For more details and to register, visit the Job & Internship Fair homepage.


Ingleside at Rock Creek presented with Michael Vincent Hodge D.C. Revenue Bond Deal of The Year Award

The Washington DC Economic Partnership (WDCEP) presented Ingleside at Rock Creek (IRC) with the Michael Vincent Hodge D.C. Revenue Bond Deal of The Year Award on Dec. 12, 2017. The award recognized the year’s top deal that made a significant contribution to D.C.’s economic landscape. It is named after the former director of the D.C. Revenue Bond Program in the Office of Planning and Economic Development.

“All of us at Ingleside at Rock Creek are proud of our accomplishments related to the 2017 award,” Chief Financial Officer and Chief Operating Officer Timothy Myers said. “The award is a public acknowledgement of the benefit our recent bond transaction brings to all of the residents at Ingleside at Rock Creek.”

Hodge expanded the city’s program to issue bonds that helped finance construction projects and other development efforts. The award is a way for the D.C. Revenue Bond Program and the city to keep Hodge’s name and zest for economic development growing in the District.


In First-Of-Its-Kind Electric Car Rally, Maryland leaders to push for Clean Energy Expansion and Jobs Bill on first day of General Assembly

On Jan. 10, Maryland community, business, faith, labor and climate leaders rallied in Annapolis for a campaign to double the amount of renewable energy to 50 percent by 2030. The advocates were surrounded by more than a dozen electric cars decorated with signs and streamers that circled the State House. The campaign proposes legislation to expand and strengthen Maryland’s Renewable Portfolio Standard to 50 percent of Maryland’s electricity sources by 2030 on a path to 100 percent clean energy. The campaign will also call for a substantial investment in training for good clean energy jobs with a livable wage and assistance for minority, veteran and women-owned businesses working in this field.


Sunday demonstration at Johnson’s, message to President Burwell: ‘Keep Johnson’s Open’

The Ad Hoc Committee to Save Johnson’s Florist and Garden Center demonstrated on Jan. 7 at Johnson’s to deliver a simple message to American University (AU) President Sylvia Mathews Burwell: “Keep Johnson’s Open.”

The neighbors are demanding that AU reverse the increases in rent and other fees that are forcing Johnson’s to close its D.C. outlet later this month. The action was on Wisconsin Ave. at Van Ness St. NW, in front of the AU building that houses Johnson’s, which has been “Blooming Since 1933.”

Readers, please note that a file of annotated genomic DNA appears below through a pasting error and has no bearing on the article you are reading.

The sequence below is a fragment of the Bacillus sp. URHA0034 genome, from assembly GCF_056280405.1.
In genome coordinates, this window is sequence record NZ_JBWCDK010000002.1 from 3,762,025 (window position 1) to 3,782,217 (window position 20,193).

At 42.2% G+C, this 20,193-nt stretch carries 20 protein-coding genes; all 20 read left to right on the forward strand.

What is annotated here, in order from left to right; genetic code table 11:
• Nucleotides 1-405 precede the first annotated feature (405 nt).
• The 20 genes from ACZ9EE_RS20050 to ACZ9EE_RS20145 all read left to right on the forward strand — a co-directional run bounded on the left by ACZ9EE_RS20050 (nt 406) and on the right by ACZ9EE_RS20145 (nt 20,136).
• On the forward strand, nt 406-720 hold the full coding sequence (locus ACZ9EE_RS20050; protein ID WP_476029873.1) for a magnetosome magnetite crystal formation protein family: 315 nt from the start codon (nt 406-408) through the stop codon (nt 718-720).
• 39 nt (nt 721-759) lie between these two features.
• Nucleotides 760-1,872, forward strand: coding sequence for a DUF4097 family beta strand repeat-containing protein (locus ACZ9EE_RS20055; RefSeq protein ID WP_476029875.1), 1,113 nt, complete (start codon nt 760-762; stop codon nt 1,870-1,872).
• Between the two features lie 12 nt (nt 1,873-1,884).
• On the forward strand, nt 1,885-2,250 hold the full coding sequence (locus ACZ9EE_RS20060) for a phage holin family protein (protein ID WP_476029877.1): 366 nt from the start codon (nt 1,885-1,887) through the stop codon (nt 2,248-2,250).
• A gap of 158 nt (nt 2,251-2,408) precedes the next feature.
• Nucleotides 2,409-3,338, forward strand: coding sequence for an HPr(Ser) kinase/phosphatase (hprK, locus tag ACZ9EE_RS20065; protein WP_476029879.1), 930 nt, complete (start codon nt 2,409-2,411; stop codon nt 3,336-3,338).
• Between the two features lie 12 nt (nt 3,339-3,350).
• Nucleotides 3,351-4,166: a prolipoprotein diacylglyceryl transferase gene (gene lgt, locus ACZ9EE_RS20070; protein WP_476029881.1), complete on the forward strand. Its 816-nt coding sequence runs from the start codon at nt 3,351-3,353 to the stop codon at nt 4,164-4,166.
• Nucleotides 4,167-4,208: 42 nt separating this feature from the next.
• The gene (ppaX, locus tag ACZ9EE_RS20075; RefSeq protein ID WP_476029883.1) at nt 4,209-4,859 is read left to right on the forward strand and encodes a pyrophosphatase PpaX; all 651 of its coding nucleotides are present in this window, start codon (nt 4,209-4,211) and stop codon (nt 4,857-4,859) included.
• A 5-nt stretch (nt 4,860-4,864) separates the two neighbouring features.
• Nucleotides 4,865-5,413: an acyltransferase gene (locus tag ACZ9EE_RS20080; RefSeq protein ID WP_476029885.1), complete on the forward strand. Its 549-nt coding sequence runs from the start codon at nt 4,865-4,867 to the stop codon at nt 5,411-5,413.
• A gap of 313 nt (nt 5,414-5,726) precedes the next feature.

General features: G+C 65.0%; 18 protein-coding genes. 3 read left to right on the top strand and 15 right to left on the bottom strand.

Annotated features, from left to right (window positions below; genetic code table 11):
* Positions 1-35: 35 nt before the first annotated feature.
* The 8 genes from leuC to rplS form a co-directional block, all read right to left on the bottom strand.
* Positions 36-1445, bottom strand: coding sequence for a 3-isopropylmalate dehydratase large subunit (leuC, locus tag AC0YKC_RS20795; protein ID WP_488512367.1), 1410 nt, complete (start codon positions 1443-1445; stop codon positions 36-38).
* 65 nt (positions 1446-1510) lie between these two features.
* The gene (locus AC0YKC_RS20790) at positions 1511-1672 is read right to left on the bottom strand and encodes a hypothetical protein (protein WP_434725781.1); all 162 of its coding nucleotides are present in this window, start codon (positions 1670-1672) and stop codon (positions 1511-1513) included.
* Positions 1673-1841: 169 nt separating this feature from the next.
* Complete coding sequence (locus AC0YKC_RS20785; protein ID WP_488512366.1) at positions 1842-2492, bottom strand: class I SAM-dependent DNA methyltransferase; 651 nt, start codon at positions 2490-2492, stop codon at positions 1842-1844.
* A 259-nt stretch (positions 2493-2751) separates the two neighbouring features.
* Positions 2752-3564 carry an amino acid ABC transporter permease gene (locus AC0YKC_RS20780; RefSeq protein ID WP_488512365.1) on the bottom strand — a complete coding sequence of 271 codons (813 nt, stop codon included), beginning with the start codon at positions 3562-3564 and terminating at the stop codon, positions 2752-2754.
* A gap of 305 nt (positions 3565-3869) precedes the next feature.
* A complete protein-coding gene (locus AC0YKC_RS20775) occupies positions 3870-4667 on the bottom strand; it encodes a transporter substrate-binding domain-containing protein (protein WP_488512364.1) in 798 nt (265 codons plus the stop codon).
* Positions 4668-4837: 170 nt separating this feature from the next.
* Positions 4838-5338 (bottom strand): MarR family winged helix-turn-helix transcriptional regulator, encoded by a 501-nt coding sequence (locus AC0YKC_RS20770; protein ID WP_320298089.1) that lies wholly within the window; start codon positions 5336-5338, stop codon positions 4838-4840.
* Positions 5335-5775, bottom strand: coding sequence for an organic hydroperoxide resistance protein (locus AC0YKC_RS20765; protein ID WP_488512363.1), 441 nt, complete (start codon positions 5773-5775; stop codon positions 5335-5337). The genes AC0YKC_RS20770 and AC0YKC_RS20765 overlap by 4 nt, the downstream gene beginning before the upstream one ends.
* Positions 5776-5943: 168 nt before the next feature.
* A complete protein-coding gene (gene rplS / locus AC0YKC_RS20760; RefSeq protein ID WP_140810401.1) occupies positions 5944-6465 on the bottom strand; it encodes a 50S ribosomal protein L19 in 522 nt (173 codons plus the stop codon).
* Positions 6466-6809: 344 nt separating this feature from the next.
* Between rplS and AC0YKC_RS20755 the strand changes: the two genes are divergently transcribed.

The community is using all available avenues to appeal to President Burwell, including via the existing AU-Community Liaison Committee. Judy Chesser, a neighborhood leader and member of the committee, emailed Burwell, referencing her cabinet positions as HHS Secretary and OMB Director, saying “if you can negotiate OMB and HHS issues with Congress, you can come up with a positive solution that keeps Johnson’s Garden Center in our community.”

It was the second protest planned to demand Burwell save Johnson’s. The first was to be at AU’s Katzen Art Center on Jan. 4 when Burwell was to hold her annual community town hall and New Year’s reception. However, the demonstration was called off when AU cancelled the town hall, apparently because of the cold weather.


Amy Hemingway’s ANC 4D06 New Year’s Resolution: Broader Communication

From Commissioner Amy Hemingway of ANC 4D06:

Happy New Year, everyone! My New Year’s resolution is to identify block captains for my Single Member District (SMD), which is 4D06. See the link to the map below to check the boundaries.

This will significantly improve our ability to reach more people throughout my SMD.

The primary role of a block captain is to distribute materials to each residential address on a block. This will mostly include notices and invitations to events and meetings. I will also notify you first of any happenings so you can get the word out. If you have email addresses and phone numbers for your neighbors, it will be even easier than going door to door (but not as fun)!

If you already organize block activities, you would be perfect. Or perhaps you are looking to get to know your neighbors better or expand your civic involvement. Either way, I would love to work with you!

I represent ANC 4D06. Here’s an ANC 4D map – http://anc4d.org/map.html. And to locate your precise ANC single member district (SMD) click here –  http://dcatlas.dcgis.dc.gov/mar/.

Would you like to be a block captain for any of the following blocks? Reach out directly to me at 4D06@anc.dc.gov (or use other contact information in signature to be in touch) if you would like to volunteer. Thanks for considering it!


Bunch, III receives Washington Performing Arts’ Ambassador of the Arts award

Washington Performing Arts has selected Lonnie G. Bunch, III – a longtime Shepherd Park resident and founding director of the Smithsonian’s National Museum of African American History and Culture – to receive its 2018 Ambassador of the Arts Award.

The award recognizes extraordinary achievement, service and advocacy in the performing arts, according to a release. Bunch was chosen for “his success in showcasing the transformative power of the performing arts and the role that African Americans played in shaping culture in America and around the world.”

As the director of the museum since 2005, Bunch led a $540 million fundraising campaign and oversaw the development of the museum’s exhibitions, public programs and publications. He is also published on topics including the black military experience, the American presidency, all-black towns in the American West, diversity in museum management, and the impact of funding and politics on American museums.

Bunch will receive the award in a private ceremony at the National Building Museum at 6 p.m. on March 10. Past award recipients include Supreme Court Justice Ruth Bader Ginsburg and opera singer Denyce Graves, a native Washingtonian and Duke Ellington School of the Arts graduate.